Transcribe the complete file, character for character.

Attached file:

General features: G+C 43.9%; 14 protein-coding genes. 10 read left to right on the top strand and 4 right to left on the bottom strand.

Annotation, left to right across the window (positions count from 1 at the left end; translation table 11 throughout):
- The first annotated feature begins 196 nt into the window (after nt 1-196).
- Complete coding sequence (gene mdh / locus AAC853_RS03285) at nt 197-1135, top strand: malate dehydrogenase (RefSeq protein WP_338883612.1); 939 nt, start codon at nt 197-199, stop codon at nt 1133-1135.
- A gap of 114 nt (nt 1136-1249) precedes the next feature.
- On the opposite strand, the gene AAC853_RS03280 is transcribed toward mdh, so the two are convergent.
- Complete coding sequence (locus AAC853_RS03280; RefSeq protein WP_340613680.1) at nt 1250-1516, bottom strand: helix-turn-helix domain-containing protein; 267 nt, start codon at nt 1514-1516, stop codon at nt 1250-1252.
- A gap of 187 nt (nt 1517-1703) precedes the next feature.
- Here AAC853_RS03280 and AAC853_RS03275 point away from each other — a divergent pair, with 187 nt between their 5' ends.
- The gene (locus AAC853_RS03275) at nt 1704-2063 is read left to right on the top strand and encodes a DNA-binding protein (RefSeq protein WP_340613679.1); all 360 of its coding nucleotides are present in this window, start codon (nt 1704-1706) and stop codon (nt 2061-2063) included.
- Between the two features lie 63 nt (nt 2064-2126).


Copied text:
General features: G+C 43.9%; 14 protein-coding genes. 10 read left to right on the top strand and 4 right to left on the bottom strand.

Annotation, left to right across the window (positions count from 1 at the left end; translation table 11 throughout):
- The first annotated feature begins 196 nt into the window (after nt 1-196).
- Complete coding sequence (gene mdh / locus AAC853_RS03285) at nt 197-1135, top strand: malate dehydrogenase (RefSeq protein WP_338883612.1); 939 nt, start codon at nt 197-199, stop codon at nt 1133-1135.
- A gap of 114 nt (nt 1136-1249) precedes the next feature.
- On the opposite strand, the gene AAC853_RS03280 is transcribed toward mdh, so the two are convergent.
- Complete coding sequence (locus AAC853_RS03280; RefSeq protein WP_340613680.1) at nt 1250-1516, bottom strand: helix-turn-helix domain-containing protein; 267 nt, start codon at nt 1514-1516, stop codon at nt 1250-1252.
- A gap of 187 nt (nt 1517-1703) precedes the next feature.
- Here AAC853_RS03280 and AAC853_RS03275 point away from each other — a divergent pair, with 187 nt between their 5' ends.
- The gene (locus AAC853_RS03275) at nt 1704-2063 is read left to right on the top strand and encodes a DNA-binding protein (RefSeq protein WP_340613679.1); all 360 of its coding nucleotides are present in this window, start codon (nt 1704-1706) and stop codon (nt 2061-2063) included.
- Between the two features lie 63 nt (nt 2064-2126).